2016-11-22 / Sports

Pre-Thanksgiving pep talk

By TAYLOR MORRISON
Assistant Sports Editor

The modern American Thanksgiving revolves around food, family and friends. More importantly, the spirit of the holiday is about being thankful for gifts we don’t count often enough and fostering inclusiveness and hospitality.

In the more literal sense, Thanksgiving often develops into an impossible mountain of food, followed by more food, and possibly some good, old-fashioned television watching of a parade or football game, altogether with a large group of your nearest and dearest.

As comfortable and warm as that scenario is, in the spirit of the holiday, shouldn’t we be thankful for our relatives’ good health, bundle them up, and frog-march all but the most frail outside for a family walk before dessert?

Some families play a Thanksgiving football game, an even more active holiday tradition, but if you are working with a non-football playing crowd, most groups are able to participate in a walk together to help break up the food-coma. Moreover, a walk will deter the guest(s) who traditionally takes ‘accidental’ naps in front of the television set immediately following dinner.

Family walks aren’t just to make sure everyone stays awake after turkey, we all know the health benefits of walking are numerous and especially important on a day with such an unusually large meal.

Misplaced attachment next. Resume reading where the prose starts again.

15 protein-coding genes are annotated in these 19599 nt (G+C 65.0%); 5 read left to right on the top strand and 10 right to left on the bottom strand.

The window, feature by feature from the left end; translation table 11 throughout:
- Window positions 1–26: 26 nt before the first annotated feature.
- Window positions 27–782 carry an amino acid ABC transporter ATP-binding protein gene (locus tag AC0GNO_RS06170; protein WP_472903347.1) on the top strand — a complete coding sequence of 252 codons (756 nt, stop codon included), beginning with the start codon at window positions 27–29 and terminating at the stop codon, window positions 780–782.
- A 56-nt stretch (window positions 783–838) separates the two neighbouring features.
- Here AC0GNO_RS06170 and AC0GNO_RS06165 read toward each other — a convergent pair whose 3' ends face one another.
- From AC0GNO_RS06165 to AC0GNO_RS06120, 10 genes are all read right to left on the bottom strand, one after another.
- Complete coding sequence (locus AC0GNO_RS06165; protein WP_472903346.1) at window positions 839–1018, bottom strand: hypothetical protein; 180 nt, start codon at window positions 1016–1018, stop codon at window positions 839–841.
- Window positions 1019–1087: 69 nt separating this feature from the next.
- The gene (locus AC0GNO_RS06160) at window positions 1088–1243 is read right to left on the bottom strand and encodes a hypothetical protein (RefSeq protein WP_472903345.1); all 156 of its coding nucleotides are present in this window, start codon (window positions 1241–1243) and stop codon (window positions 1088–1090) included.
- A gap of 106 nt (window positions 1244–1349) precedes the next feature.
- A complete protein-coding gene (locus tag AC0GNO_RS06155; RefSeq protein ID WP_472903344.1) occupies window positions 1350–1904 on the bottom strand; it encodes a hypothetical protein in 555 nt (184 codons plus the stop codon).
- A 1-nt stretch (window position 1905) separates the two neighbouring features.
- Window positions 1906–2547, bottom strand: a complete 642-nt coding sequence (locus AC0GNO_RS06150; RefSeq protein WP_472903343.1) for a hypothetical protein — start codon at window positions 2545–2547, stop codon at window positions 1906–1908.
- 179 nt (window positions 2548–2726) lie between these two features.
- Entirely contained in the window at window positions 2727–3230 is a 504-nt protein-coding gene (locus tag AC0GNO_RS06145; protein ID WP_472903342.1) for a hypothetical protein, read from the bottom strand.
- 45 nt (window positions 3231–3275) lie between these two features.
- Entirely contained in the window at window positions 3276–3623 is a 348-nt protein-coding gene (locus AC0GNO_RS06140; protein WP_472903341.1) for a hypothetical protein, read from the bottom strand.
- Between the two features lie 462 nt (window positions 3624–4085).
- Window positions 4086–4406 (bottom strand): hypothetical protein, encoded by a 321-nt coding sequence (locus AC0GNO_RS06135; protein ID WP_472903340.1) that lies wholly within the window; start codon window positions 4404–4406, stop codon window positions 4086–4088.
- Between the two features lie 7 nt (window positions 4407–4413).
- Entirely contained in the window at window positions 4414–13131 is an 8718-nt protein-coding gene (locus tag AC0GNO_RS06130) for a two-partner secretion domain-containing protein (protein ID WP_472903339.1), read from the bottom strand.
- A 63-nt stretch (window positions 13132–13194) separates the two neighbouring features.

The Calorie Count Council organization conducted a study to calculate the amount of calories in the average American Thanksgiving meal: 3,150 calories in the meal alone-- without pre-meal snacks or non-tea beverages. The average calorie count for pre-meal appetizers and beverages was 1,500 calories, combined for a total of 4,650 calories in one event.

Let’s face it, no single reasonable post-meal exercise activity is going to erase a meal that size. Taking the Thanksgiving gang out for a post-meal walk is helpful, but the real benefits are fostering good health habits to younger members of the family and to include elder family members in mild, healthy group activities.

It is important to encourage all family members to be active, regardless of age (but within their limits). After the age of 25, only 26 percent of people say they have played a sport in the past year, and participation decreases with age, according to a 2015 NPR/Robert Wood Johnson Foundation/Harvard T.H. Chan School of Public Health poll.

The poll included individual or low-impact sports such as walking, fishing and bowling. Walking was listed as the fourth most popular sports activity among men age 65 and older, and the most popular sports activity among women age 65 and up, making it the most accessible activity for a diverse Thanksgiving crowd.

Thanksgiving also serves as the kick-off for the busy holiday season, when health routines are easy to break with sugar cookies and visions of sugar plums. By encouraging a healthy routine at Thanksgiving, you may be more likely to maintain your own goals and influence friends and relatives to practice healthier habits through New Years and beyond.

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